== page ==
HFF Closes $228M Office Sale in DC Between Invesco and UNIZO

UNIZO Holdings of Japan acquired the 12-story, 332,022-square-foot Executive Building.

By Gail Kalinoski

The Executive Building, Washington
The Executive Building, Washington

Washington—Japanese company UNIZO Holdings Co. is increasing its office building holdings in Washington, acquiring The Executive Building at 1030 15th St. NW for $228 million from Invesco Real Estate.

HFF marketed the 12-story, 332,022-square-foot building on behalf of Invesco and also obtained UNIZO as the buyer. The HFF investment sales team representing the seller of the Class A asset was led by Stephen Conley, Andrew Weir, Jim Meisel, Dek Potts and Matt Nicholson.

The LEED Gold-certified building at the corner of 15th and L streets was completed in 2008. Invesco bought it in April 2008 for $181.2 million. It currently has 93 percent occupancy with tenants including The Atlantic Council of the United States and National Quality Forum. The building has a tenant-only fitness center, conference facilities, full-service concierge, on-site retail and a 178-spot underground parking garage.

UNIZO, which has acquired at least four other Washington office buildings in the last year, may have been attracted to The Executive Building because of its central location. It is steps from the McPherson Square, Farragut North and West Metrorail stations, which gives riders access to the Orange, Blue, Silver and Red lines. It is across from Midtown Center, the future headquarters of Fannie Mae, which will bring more than 3,500 new employees to the downtown area. The building is near many federal agencies and three blocks from the White House.

The Tokyo-based UNIZO bought 820 First St. NE, the home of CNN, in August for $140.5 million, according to the Washington Business Journal. Since March, when it paid $93 million for 1201 Connecticut Ave. NW, the company has also acquired 50 F St. NW for $109.5 million and 1100 First St. NE for $217.5 million, the business journal reported. With the closing on The Executive Building transaction, UNIZO has spent more than $700 million this year on D.C. office properties.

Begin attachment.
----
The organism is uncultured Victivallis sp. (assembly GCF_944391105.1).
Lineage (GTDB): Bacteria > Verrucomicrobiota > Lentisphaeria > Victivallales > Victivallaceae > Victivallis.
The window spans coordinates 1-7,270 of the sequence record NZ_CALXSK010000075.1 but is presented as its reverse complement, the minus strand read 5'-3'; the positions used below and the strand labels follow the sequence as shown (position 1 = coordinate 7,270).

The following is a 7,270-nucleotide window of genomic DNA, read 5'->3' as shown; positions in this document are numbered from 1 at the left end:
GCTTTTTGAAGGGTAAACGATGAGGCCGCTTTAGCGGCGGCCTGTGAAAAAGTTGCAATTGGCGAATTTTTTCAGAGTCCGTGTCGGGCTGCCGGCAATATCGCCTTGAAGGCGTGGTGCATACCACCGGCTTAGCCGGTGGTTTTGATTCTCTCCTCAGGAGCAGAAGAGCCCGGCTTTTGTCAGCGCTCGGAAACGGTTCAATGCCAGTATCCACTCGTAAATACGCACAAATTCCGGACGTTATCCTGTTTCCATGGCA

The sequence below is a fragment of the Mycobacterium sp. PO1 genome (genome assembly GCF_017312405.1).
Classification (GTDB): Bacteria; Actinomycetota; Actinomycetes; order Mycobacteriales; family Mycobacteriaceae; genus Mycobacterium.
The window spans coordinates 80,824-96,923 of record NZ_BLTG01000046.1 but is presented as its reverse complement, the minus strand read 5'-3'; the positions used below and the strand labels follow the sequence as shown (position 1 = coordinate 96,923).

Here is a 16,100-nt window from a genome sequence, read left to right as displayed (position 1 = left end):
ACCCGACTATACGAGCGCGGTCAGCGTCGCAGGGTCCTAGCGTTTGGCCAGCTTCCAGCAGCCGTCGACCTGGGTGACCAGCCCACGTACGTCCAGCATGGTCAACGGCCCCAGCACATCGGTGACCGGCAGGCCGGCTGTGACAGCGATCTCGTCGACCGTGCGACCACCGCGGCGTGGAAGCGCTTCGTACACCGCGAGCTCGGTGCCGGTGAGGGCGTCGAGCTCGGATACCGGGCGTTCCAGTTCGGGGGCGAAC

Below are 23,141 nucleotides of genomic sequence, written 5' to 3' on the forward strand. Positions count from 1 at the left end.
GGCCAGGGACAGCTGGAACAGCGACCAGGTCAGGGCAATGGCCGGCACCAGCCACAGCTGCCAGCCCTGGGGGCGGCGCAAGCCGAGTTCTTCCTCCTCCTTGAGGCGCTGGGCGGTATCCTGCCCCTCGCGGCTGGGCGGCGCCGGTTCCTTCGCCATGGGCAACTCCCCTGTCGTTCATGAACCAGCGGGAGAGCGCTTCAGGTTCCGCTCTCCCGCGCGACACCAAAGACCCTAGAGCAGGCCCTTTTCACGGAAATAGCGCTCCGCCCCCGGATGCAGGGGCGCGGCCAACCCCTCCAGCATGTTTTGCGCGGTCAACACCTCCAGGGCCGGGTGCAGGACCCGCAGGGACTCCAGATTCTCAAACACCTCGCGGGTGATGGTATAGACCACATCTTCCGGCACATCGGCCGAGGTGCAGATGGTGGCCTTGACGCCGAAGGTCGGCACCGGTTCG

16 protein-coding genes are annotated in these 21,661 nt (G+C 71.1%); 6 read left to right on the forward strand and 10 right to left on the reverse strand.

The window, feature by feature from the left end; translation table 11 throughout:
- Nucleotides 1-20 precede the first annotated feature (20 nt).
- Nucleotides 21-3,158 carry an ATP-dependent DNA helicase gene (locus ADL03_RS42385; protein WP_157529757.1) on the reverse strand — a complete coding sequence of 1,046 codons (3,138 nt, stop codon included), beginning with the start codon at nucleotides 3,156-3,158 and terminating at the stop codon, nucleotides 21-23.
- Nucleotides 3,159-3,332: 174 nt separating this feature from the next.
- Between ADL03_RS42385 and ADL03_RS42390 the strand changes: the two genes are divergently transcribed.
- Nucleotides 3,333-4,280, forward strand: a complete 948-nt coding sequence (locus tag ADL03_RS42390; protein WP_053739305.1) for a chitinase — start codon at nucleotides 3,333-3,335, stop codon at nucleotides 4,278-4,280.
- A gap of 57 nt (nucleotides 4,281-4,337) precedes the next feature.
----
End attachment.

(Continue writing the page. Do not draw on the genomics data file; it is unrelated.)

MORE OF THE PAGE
Colliers International reports that while overall demand for Class A office space in downtown D.C. isn’t as robust as it has been in the past, demand continues to grow for it while demand for Class B and Class C office properties is shrinking. That trend is leading developers to demolish older Class B and C buildings to make way for Class A building or other uses, according to the Colliers District of Columbia|Office Third Quarter 2016 report.

For the third quarter, the Class A vacancy rate for office properties was 11.7 percent, down 0.5 percent from the same time in 2015. Direct asking rates were up slightlyjust 0.2 percentin the third quarter of 2016 to $57.67 per square foot. The Colliers report notes that new deliveries in 2016 outpaced the demand for Class A office. The city’s office market is seeing about 4 million square feet of space under construction with 61.4 percent committed. But the leasing activity is mostly relocations from other properties in the market so Colliers expects large blocks of space will crop up. While demand for office space is expected to grow, it will be at a slower rate than new supply is ready, the report stated.

While UNIZO has been focused on the D.C. office market this year, last year it also made a big purchase in New York City. In October 2015, UNIZO acquired 370 Lexington Ave., a 26-story office building in Midtown Manhattan, for $247 million. The 295,016-square-foot building was 99 percent leased at the time of the sale.

Image courtesy of Yardi Matrix